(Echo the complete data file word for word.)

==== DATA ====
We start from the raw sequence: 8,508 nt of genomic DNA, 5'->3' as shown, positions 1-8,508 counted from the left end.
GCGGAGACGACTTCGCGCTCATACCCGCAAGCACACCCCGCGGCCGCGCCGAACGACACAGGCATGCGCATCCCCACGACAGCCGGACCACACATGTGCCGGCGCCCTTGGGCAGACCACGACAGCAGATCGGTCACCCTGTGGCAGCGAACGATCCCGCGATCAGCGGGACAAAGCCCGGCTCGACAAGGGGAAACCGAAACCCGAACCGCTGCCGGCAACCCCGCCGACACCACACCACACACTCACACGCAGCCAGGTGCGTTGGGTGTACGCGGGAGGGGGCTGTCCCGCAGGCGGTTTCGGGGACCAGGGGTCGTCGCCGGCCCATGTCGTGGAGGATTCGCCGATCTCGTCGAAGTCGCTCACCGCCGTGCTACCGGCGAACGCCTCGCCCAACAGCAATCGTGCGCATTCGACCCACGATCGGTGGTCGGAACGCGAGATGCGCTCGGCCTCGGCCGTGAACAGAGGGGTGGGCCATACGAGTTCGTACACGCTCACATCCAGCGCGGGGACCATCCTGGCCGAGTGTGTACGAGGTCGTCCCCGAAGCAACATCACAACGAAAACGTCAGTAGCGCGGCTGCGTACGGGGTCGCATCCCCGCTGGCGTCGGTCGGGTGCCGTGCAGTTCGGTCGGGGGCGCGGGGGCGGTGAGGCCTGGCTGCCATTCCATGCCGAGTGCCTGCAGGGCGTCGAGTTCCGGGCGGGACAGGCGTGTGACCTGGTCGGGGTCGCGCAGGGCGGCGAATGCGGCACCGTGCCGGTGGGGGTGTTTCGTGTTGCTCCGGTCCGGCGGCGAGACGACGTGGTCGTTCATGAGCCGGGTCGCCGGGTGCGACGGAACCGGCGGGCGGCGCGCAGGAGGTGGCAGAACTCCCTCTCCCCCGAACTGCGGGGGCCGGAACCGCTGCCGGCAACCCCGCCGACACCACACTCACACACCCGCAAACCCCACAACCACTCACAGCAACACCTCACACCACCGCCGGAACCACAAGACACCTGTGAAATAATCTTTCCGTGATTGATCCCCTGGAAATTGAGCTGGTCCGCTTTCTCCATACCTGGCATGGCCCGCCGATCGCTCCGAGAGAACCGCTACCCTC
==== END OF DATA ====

We start from the raw sequence: 8,508 nt of genomic DNA, 5'->3' as shown, positions 1-8,508 counted from the left end.
GCGGAGACGACTTCGCGCTCATACCCGCAAGCACACCCCGCGGCCGCGCCGAACGACACAGGCATGCGCATCCCCACGACAGCCGGACCACACATGTGCCGGCGCCCTTGGGCAGACCACGACAGCAGATCGGTCACCCTGTGGCAGCGAACGATCCCGCGATCAGCGGGACAAAGCCCGGCTCGACAAGGGGAAACCGAAACCCGAACCGCTGCCGGCAACCCCGCCGACACCACACCACACACTCACACGCAGCCAGGTGCGTTGGGTGTACGCGGGAGGGGGCTGTCCCGCAGGCGGTTTCGGGGACCAGGGGTCGTCGCCGGCCCATGTCGTGGAGGATTCGCCGATCTCGTCGAAGTCGCTCACCGCCGTGCTACCGGCGAACGCCTCGCCCAACAGCAATCGTGCGCATTCGACCCACGATCGGTGGTCGGAACGCGAGATGCGCTCGGCCTCGGCCGTGAACAGAGGGGTGGGCCATACGAGTTCGTACACGCTCACATCCAGCGCGGGGACCATCCTGGCCGAGTGTGTACGAGGTCGTCCCCGAAGCAACATCACAACGAAAACGTCAGTAGCGCGGCTGCGTACGGGGTCGCATCCCCGCTGGCGTCGGTCGGGTGCCGTGCAGTTCGGTCGGGGGCGCGGGGGCGGTGAGGCCTGGCTGCCATTCCATGCCGAGTGCCTGCAGGGCGTCGAGTTCCGGGCGGGACAGGCGTGTGACCTGGTCGGGGTCGCGCAGGGCGGCGAATGCGGCACCGTGCCGGTGGGGGTGTTTCGTGTTGCTCCGGTCCGGCGGCGAGACGACGTGGTCGTTCATGAGCCGGGTCGCCGGGTGCGACGGAACCGGCGGGCGGCGCGCAGGAGGTGGCAGAACTCCCTCTCCCCCGAACTGCGGGGGCCGGAACCGCTGCCGGCAACCCCGCCGACACCACACTCACACACCCGCAAACCCCACAACCACTCACAGCAACACCTCACACCACCGCCGGAACCACAAGACACCTGTGAAATAATCTTTCCGTGATTGATCCCCTGGAAATTGAGCTGGTCCGCTTTCTCCATACCTGGCATGGCCCGCCGATCGCTCCGAGAGAACCGCTACCCTC